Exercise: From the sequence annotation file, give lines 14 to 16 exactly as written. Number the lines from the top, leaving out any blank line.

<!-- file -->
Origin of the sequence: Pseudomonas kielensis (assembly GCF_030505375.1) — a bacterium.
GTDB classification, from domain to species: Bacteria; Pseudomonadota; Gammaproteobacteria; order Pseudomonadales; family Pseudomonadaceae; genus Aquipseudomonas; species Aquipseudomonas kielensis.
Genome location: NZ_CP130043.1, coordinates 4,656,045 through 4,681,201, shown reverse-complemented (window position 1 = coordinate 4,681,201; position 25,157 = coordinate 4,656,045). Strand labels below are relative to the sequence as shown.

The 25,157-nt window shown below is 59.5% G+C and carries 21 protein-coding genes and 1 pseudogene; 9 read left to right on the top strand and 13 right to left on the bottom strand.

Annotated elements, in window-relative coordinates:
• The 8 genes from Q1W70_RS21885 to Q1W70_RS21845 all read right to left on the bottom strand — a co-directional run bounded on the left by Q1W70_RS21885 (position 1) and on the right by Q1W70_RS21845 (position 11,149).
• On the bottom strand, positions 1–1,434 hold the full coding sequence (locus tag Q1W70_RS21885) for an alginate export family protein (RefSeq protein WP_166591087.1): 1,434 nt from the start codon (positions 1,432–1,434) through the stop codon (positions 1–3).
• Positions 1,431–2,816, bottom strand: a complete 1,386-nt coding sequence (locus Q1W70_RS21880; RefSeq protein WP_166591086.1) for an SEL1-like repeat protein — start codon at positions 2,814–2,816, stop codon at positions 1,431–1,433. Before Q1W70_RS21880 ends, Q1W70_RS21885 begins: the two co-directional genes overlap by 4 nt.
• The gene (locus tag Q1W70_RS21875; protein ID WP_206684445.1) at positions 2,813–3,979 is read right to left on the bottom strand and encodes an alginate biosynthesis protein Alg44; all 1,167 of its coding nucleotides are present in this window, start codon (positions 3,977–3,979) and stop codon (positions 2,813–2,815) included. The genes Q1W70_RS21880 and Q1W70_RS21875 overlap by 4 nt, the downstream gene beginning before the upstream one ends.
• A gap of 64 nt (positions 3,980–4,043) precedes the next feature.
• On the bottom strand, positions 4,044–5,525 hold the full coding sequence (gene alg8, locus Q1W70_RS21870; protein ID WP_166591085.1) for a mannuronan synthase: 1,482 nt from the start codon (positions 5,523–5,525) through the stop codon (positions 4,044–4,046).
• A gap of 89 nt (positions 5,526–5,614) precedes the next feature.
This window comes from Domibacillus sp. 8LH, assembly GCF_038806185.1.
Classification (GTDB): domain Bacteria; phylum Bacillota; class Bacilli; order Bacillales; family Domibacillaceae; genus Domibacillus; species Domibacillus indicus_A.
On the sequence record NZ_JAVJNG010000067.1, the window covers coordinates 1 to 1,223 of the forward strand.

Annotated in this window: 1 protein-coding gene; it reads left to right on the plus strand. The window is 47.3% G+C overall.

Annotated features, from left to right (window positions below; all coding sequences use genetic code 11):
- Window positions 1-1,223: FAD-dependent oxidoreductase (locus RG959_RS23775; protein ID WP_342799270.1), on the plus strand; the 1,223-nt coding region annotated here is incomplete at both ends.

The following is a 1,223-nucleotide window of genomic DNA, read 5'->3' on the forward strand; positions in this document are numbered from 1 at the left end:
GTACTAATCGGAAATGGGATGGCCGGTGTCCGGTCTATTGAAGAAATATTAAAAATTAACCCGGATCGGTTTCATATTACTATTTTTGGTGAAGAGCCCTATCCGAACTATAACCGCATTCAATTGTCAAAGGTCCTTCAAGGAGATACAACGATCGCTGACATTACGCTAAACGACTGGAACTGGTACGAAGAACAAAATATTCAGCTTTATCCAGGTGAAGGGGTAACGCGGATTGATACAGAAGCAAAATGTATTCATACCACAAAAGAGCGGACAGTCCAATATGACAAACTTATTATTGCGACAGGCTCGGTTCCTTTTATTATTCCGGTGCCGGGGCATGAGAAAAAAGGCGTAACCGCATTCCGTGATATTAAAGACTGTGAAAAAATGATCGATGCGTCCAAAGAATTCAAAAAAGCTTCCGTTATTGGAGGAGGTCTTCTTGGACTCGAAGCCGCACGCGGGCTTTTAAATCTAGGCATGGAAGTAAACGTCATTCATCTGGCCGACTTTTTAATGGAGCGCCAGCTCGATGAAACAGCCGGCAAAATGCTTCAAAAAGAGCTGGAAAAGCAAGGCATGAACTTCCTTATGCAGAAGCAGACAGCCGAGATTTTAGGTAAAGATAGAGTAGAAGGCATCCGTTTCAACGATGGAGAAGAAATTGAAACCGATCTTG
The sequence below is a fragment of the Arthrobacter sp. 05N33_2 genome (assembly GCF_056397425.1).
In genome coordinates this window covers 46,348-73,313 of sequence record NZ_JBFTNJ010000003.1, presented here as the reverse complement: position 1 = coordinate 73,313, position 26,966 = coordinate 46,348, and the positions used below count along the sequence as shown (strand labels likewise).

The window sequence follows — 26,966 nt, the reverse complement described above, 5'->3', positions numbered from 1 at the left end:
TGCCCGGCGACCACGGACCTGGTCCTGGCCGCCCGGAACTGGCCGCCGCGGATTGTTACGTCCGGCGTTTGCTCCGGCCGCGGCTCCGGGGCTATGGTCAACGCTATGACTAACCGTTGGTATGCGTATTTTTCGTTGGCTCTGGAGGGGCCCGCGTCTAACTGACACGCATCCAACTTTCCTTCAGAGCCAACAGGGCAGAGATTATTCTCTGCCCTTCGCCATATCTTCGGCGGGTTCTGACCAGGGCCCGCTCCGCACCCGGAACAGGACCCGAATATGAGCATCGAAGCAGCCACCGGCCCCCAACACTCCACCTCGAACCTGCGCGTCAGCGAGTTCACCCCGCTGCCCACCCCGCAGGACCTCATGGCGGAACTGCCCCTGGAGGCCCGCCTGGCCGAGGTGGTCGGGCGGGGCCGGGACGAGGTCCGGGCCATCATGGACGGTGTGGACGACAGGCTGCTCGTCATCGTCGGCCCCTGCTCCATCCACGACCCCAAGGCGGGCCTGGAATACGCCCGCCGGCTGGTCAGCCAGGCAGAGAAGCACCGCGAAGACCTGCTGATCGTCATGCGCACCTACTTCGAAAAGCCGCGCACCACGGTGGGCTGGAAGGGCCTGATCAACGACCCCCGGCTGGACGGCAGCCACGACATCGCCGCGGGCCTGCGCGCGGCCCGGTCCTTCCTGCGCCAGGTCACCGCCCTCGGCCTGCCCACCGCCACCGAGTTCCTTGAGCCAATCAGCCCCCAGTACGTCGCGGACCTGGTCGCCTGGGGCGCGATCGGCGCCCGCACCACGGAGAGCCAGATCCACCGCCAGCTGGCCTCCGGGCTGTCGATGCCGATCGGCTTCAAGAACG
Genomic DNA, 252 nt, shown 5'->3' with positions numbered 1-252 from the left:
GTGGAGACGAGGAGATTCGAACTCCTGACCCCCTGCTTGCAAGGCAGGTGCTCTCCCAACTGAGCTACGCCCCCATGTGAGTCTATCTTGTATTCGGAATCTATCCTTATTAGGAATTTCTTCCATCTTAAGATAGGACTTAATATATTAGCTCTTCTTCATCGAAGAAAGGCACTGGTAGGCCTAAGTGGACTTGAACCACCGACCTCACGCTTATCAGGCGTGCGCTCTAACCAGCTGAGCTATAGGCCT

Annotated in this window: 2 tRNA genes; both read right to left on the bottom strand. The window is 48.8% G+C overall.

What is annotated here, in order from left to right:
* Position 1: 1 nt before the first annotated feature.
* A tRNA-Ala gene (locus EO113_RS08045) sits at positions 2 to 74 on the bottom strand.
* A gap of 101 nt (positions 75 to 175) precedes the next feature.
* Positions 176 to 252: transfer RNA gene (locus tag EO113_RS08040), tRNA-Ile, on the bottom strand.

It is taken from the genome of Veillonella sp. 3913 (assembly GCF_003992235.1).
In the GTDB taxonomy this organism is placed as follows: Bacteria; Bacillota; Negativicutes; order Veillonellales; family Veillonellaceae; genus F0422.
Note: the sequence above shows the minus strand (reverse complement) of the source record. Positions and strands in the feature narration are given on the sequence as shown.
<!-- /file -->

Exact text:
Classification (GTDB): domain Bacteria; phylum Bacillota; class Bacilli; order Bacillales; family Domibacillaceae; genus Domibacillus; species Domibacillus indicus_A.
On the sequence record NZ_JAVJNG010000067.1, the window covers coordinates 1 to 1,223 of the forward strand.

Annotated in this window: 1 protein-coding gene; it reads left to right on the plus strand. The window is 47.3% G+C overall.